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Meditation and Wellness Helped Me Navigate GAD and Transform My Life

“I began medication, which can be a bit of a taboo in the wellness and yoga worlds. A lot of people believe you can ‘heal’ yourself through diet and meditation. But I had been trying that approach my whole life and though I definitely had periods where my anxiety was lessened, this was a point where I needed way more help.”

Hello! Who are you?

Hi! I’m so honored to be here. My name is Sarah Ezrin. I’m an author and yoga teacher based in the Bay Area where I live with my two little boys (four and one and a half years old), husband, and our dog. I released my first non-fiction book five months ago today! It’s called The Yoga of Parenting and is definitely my third baby. 

I’m a freelancer for a number of different print and online publications and write on the subjects of parenthood, wellness, and mental health, often interweaving all three.

Though I still consider myself a yoga teacher, I’m not currently teaching on a schedule anywhere. But I still prioritize moving my body and try to do some kind of physical activity every day. I love mindful movement.

I definitely consider myself happy, overall, but I’m also scared 24/7. I have Generalized Anxiety Disorder, so often I will feel anxious or worried without a specific cause. I just walk around with a general sense of dread. It manifests as butterflies in my solar plexus.

Some days I find myself fighting against it, trying to do everything I can to make it go away. This never works and only ends up exacerbating things! Other times, I am able to sit with it and be with it. 

Last night, I was reading in bed and I realized I didn’t feel scared and I tried to savor it, which of course, made me feel anxious!

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What is your struggle and when did it start?

I’ve been grappling with mental health my entire life. I have been anxious for as long as I can remember (and the more I learn about generational trauma and epigenetics, the more I wonder if it’s been since birth!). 

At eight years old, there was a lot of turmoil in my home and I started acting out. I was misdiagnosed as having Bipolar disorder and put on a slew of medicines.

It took four years before I was accurately diagnosed with GAD and weaned off the medicine. For the next almost thirty years after that (I’m now 41), I lived with constant anxiety as my baseline. 

I fell in love with meditation and movement as temporary reliefs, but after class I would be right back where I started. I had my first son a few months before the COVID-19 shutdowns. Postpartum is already an isolating time, but then I was cut off from any support.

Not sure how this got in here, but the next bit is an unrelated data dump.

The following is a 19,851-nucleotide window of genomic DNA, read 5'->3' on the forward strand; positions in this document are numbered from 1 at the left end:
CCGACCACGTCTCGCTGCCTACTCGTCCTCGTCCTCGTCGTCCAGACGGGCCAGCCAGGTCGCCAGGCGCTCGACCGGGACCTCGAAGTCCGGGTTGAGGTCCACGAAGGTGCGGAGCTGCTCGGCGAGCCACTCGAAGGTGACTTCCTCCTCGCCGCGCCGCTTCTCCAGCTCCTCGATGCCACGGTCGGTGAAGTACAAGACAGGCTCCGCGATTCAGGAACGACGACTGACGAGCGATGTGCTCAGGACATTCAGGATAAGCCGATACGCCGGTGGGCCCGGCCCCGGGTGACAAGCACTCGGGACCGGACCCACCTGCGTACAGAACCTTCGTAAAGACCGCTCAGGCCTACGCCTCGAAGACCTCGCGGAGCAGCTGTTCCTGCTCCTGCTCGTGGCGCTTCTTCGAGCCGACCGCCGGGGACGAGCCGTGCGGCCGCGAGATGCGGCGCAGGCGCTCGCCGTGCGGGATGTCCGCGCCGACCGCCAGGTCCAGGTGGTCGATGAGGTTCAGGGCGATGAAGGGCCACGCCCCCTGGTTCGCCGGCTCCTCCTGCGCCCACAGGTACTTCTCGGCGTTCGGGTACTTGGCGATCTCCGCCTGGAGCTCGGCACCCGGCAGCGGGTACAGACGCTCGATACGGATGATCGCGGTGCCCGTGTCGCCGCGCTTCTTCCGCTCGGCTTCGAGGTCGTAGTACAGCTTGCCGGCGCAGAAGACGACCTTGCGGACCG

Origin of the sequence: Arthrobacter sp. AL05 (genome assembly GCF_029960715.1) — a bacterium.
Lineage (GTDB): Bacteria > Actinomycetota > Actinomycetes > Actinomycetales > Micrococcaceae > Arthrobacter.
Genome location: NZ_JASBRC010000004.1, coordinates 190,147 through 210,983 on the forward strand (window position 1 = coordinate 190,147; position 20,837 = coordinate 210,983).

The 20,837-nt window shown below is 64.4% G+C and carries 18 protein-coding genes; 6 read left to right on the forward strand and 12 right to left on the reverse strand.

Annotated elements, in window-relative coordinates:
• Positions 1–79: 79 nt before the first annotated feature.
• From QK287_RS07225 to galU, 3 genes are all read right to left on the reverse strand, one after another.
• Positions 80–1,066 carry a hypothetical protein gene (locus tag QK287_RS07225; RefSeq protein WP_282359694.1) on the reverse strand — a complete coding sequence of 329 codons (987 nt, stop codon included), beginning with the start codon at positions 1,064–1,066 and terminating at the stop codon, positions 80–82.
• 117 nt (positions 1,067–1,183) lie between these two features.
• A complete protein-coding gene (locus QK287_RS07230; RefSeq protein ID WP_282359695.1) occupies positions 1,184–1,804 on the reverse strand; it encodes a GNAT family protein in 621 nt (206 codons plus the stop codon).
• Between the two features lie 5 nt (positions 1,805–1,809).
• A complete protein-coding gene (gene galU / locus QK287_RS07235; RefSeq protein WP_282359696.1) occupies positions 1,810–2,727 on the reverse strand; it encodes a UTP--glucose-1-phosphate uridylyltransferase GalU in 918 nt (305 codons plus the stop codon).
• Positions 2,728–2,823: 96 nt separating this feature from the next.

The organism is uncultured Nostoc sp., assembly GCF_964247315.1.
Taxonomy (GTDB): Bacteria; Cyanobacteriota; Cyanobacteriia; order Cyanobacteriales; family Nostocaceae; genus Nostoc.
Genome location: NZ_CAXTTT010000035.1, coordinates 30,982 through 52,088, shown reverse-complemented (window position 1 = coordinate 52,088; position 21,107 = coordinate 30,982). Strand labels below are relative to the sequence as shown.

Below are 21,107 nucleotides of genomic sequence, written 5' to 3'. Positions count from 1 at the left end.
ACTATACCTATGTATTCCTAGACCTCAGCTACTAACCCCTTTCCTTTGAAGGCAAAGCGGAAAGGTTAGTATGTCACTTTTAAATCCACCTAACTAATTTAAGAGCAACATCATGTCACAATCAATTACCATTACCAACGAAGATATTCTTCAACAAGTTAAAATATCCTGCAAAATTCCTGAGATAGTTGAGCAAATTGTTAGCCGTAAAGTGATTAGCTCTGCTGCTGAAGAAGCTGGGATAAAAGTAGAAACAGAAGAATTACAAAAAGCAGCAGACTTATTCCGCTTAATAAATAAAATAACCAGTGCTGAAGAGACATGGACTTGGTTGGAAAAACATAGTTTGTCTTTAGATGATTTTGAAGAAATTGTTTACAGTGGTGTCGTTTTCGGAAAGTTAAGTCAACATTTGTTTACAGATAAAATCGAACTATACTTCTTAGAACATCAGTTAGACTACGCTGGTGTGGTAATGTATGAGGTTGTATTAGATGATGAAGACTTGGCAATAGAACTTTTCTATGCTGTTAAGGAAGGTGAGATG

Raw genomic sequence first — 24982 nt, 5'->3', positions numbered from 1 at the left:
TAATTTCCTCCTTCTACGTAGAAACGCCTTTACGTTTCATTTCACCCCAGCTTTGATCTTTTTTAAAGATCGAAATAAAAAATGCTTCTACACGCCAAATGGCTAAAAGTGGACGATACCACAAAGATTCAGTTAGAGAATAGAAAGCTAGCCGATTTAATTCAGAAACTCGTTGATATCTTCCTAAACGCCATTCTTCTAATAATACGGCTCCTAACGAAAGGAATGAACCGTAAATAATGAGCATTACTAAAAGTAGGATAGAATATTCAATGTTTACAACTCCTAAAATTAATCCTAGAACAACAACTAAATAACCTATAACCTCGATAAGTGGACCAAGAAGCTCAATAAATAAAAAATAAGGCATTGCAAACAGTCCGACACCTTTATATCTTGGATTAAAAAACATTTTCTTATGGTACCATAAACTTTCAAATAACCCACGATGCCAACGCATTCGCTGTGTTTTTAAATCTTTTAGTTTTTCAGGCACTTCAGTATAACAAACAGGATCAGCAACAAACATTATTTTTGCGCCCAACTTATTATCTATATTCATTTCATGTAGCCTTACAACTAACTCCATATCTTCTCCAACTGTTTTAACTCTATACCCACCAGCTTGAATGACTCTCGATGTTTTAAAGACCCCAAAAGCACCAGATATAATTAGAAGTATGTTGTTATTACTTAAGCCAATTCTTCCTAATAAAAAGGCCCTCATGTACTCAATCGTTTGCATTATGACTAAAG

I was terrified from the moment he was born and deeply understood what people meant when they said, “Your heart is now walking outside of your body.”

My anxiety got progressively worse. I would be completely overwhelmed anytime I was out of the house with him. Everything seemed too loud. I was plagued by intrusive thoughts.

There were times I would be frozen and unable to take action. Sometimes that would happen while out in public with him. I was also incredibly angry. Angry with my husband, the medical system, and the world. 

When my son was around 8 months old, I found a psychiatrist I deeply trusted and he diagnosed me with Postpartum Anxiety Disorder and mild Postpartum Depression. It was a huge relief to be seen and understood and I started treatment. 

I began medication, which can be a bit of a taboo in the wellness and yoga worlds. A lot of people believe you can “heal” yourself through diet and meditation.

But I had been trying that approach my whole life and though I definitely had periods where my anxiety was lessened, this was a point where I needed way more help. I started Prozac and it literally saved my life.

How did this struggle make you feel at your worst moments?

At my worst moments, I felt frozen with fear and completely locked up. Like someone had poured cement over me and I was unable to move, but at the same time, my heart rate was still super fast and I had the urge to run.

I just couldn’t because I was stuck. I would be physically exhausted, but my mind wouldn’t stop, which made sleep impossible. I was terrified to hand my baby to people. Yes, there was the real threat of the pandemic, but even with close family or pods, I felt this urgency to be with him.

I couldn’t really articulate what was happening, either. Which as a writer is unusual! Instead, it would come out in anger. I couldn’t see the bigger picture. I would only see the threat or disruption.

For example, if my husband took my son for a walk and they came back ten minutes late for his nap time, I’d be furious (read: scared) when they got home that his nap schedule was tampered with, rather than grateful for the break.